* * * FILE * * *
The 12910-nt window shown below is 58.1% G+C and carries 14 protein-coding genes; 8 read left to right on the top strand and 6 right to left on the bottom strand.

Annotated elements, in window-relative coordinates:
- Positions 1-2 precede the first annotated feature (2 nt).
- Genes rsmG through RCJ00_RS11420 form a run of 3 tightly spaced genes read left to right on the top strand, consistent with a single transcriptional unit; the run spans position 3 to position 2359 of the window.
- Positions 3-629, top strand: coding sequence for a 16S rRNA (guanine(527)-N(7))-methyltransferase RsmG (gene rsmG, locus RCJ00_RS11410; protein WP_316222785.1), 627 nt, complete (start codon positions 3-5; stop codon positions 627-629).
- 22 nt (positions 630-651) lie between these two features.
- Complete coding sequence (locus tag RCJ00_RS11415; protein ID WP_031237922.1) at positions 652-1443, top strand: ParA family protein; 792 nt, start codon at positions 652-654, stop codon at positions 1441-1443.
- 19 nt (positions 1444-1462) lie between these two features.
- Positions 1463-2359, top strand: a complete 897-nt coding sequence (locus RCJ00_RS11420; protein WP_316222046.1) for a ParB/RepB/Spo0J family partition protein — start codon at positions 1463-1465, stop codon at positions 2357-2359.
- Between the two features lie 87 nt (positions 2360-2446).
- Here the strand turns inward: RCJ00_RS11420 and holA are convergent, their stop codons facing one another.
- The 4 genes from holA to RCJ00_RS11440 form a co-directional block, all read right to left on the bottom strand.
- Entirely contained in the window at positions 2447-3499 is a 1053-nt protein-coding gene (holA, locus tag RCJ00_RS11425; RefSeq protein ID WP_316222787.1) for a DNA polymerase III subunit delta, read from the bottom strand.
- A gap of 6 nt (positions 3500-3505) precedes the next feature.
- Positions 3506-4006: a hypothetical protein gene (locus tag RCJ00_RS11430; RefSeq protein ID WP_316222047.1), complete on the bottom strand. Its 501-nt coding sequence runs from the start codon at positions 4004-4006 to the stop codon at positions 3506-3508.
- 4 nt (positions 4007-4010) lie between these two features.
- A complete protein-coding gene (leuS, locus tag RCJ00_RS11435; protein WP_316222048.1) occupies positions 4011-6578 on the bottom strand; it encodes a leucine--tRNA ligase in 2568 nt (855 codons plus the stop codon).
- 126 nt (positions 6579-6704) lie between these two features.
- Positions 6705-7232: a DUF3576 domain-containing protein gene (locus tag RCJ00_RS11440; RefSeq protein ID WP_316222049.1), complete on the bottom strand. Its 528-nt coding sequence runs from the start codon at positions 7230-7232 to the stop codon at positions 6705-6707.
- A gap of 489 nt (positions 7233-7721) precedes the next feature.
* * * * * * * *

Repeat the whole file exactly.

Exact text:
The 12910-nt window shown below is 58.1% G+C and carries 14 protein-coding genes; 8 read left to right on the top strand and 6 right to left on the bottom strand.

Annotated elements, in window-relative coordinates:
- Positions 1-2 precede the first annotated feature (2 nt).
- Genes rsmG through RCJ00_RS11420 form a run of 3 tightly spaced genes read left to right on the top strand, consistent with a single transcriptional unit; the run spans position 3 to position 2359 of the window.
- Positions 3-629, top strand: coding sequence for a 16S rRNA (guanine(527)-N(7))-methyltransferase RsmG (gene rsmG, locus RCJ00_RS11410; protein WP_316222785.1), 627 nt, complete (start codon positions 3-5; stop codon positions 627-629).
- 22 nt (positions 630-651) lie between these two features.
- Complete coding sequence (locus tag RCJ00_RS11415; protein ID WP_031237922.1) at positions 652-1443, top strand: ParA family protein; 792 nt, start codon at positions 652-654, stop codon at positions 1441-1443.
- 19 nt (positions 1444-1462) lie between these two features.
- Positions 1463-2359, top strand: a complete 897-nt coding sequence (locus RCJ00_RS11420; protein WP_316222046.1) for a ParB/RepB/Spo0J family partition protein — start codon at positions 1463-1465, stop codon at positions 2357-2359.
- Between the two features lie 87 nt (positions 2360-2446).
- Here the strand turns inward: RCJ00_RS11420 and holA are convergent, their stop codons facing one another.
- The 4 genes from holA to RCJ00_RS11440 form a co-directional block, all read right to left on the bottom strand.
- Entirely contained in the window at positions 2447-3499 is a 1053-nt protein-coding gene (holA, locus tag RCJ00_RS11425; RefSeq protein ID WP_316222787.1) for a DNA polymerase III subunit delta, read from the bottom strand.
- A gap of 6 nt (positions 3500-3505) precedes the next feature.
- Positions 3506-4006: a hypothetical protein gene (locus tag RCJ00_RS11430; RefSeq protein ID WP_316222047.1), complete on the bottom strand. Its 501-nt coding sequence runs from the start codon at positions 4004-4006 to the stop codon at positions 3506-3508.
- 4 nt (positions 4007-4010) lie between these two features.
- A complete protein-coding gene (leuS, locus tag RCJ00_RS11435; protein WP_316222048.1) occupies positions 4011-6578 on the bottom strand; it encodes a leucine--tRNA ligase in 2568 nt (855 codons plus the stop codon).
- 126 nt (positions 6579-6704) lie between these two features.
- Positions 6705-7232: a DUF3576 domain-containing protein gene (locus tag RCJ00_RS11440; RefSeq protein ID WP_316222049.1), complete on the bottom strand. Its 528-nt coding sequence runs from the start codon at positions 7230-7232 to the stop codon at positions 6705-6707.
- A gap of 489 nt (positions 7233-7721) precedes the next feature.